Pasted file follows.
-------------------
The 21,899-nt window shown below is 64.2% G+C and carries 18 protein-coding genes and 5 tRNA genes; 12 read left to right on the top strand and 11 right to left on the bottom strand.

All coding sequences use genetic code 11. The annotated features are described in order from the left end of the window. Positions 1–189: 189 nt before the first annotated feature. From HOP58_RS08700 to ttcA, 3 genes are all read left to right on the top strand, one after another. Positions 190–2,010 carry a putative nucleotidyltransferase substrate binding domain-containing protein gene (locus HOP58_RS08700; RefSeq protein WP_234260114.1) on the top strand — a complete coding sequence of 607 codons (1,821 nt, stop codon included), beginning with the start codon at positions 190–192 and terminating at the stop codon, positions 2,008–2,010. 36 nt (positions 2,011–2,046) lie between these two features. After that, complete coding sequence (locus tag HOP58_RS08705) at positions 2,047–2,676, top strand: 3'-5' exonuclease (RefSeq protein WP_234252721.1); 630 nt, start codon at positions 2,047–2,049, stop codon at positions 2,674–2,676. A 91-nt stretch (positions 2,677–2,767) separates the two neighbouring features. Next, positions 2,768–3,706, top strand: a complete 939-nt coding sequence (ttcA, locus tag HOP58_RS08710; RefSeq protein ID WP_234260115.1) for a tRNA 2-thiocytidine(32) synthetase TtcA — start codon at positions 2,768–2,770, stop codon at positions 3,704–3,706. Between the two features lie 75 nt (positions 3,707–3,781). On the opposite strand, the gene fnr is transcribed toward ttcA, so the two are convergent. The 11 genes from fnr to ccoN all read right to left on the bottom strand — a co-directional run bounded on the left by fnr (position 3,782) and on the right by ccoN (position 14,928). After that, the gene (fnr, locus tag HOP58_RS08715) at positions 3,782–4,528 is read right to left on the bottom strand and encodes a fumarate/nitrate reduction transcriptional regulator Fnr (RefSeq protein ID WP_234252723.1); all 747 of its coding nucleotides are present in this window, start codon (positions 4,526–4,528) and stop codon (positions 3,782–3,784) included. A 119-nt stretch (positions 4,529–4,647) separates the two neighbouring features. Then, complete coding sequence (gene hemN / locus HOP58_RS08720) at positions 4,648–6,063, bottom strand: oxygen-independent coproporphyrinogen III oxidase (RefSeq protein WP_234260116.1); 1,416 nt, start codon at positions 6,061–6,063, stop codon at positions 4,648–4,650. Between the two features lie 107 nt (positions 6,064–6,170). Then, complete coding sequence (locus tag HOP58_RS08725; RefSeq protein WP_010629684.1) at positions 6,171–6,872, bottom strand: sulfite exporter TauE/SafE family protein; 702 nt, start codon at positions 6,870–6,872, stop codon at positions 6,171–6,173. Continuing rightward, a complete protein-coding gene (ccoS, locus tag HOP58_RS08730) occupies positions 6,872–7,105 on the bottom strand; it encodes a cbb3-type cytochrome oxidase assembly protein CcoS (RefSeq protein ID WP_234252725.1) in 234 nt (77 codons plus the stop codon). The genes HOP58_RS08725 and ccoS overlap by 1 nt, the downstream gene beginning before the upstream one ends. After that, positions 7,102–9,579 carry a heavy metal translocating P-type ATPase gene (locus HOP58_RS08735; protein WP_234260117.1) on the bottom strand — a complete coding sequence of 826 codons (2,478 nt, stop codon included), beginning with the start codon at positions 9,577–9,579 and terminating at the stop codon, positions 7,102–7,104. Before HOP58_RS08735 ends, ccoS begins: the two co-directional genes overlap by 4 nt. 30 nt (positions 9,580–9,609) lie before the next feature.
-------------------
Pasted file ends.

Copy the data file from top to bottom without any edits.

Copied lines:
The 21,899-nt window shown below is 64.2% G+C and carries 18 protein-coding genes and 5 tRNA genes; 12 read left to right on the top strand and 11 right to left on the bottom strand.

All coding sequences use genetic code 11. The annotated features are described in order from the left end of the window. Positions 1–189: 189 nt before the first annotated feature. From HOP58_RS08700 to ttcA, 3 genes are all read left to right on the top strand, one after another. Positions 190–2,010 carry a putative nucleotidyltransferase substrate binding domain-containing protein gene (locus HOP58_RS08700; RefSeq protein WP_234260114.1) on the top strand — a complete coding sequence of 607 codons (1,821 nt, stop codon included), beginning with the start codon at positions 190–192 and terminating at the stop codon, positions 2,008–2,010. 36 nt (positions 2,011–2,046) lie between these two features. After that, complete coding sequence (locus tag HOP58_RS08705) at positions 2,047–2,676, top strand: 3'-5' exonuclease (RefSeq protein WP_234252721.1); 630 nt, start codon at positions 2,047–2,049, stop codon at positions 2,674–2,676. A 91-nt stretch (positions 2,677–2,767) separates the two neighbouring features. Next, positions 2,768–3,706, top strand: a complete 939-nt coding sequence (ttcA, locus tag HOP58_RS08710; RefSeq protein ID WP_234260115.1) for a tRNA 2-thiocytidine(32) synthetase TtcA — start codon at positions 2,768–2,770, stop codon at positions 3,704–3,706. Between the two features lie 75 nt (positions 3,707–3,781). On the opposite strand, the gene fnr is transcribed toward ttcA, so the two are convergent. The 11 genes from fnr to ccoN all read right to left on the bottom strand — a co-directional run bounded on the left by fnr (position 3,782) and on the right by ccoN (position 14,928). After that, the gene (fnr, locus tag HOP58_RS08715) at positions 3,782–4,528 is read right to left on the bottom strand and encodes a fumarate/nitrate reduction transcriptional regulator Fnr (RefSeq protein ID WP_234252723.1); all 747 of its coding nucleotides are present in this window, start codon (positions 4,526–4,528) and stop codon (positions 3,782–3,784) included. A 119-nt stretch (positions 4,529–4,647) separates the two neighbouring features. Then, complete coding sequence (gene hemN / locus HOP58_RS08720) at positions 4,648–6,063, bottom strand: oxygen-independent coproporphyrinogen III oxidase (RefSeq protein WP_234260116.1); 1,416 nt, start codon at positions 6,061–6,063, stop codon at positions 4,648–4,650. Between the two features lie 107 nt (positions 6,064–6,170). Then, complete coding sequence (locus tag HOP58_RS08725; RefSeq protein WP_010629684.1) at positions 6,171–6,872, bottom strand: sulfite exporter TauE/SafE family protein; 702 nt, start codon at positions 6,870–6,872, stop codon at positions 6,171–6,173. Continuing rightward, a complete protein-coding gene (ccoS, locus tag HOP58_RS08730) occupies positions 6,872–7,105 on the bottom strand; it encodes a cbb3-type cytochrome oxidase assembly protein CcoS (RefSeq protein ID WP_234252725.1) in 234 nt (77 codons plus the stop codon). The genes HOP58_RS08725 and ccoS overlap by 1 nt, the downstream gene beginning before the upstream one ends. After that, positions 7,102–9,579 carry a heavy metal translocating P-type ATPase gene (locus HOP58_RS08735; protein WP_234260117.1) on the bottom strand — a complete coding sequence of 826 codons (2,478 nt, stop codon included), beginning with the start codon at positions 9,577–9,579 and terminating at the stop codon, positions 7,102–7,104. Before HOP58_RS08735 ends, ccoS begins: the two co-directional genes overlap by 4 nt. 30 nt (positions 9,580–9,609) lie before the next feature.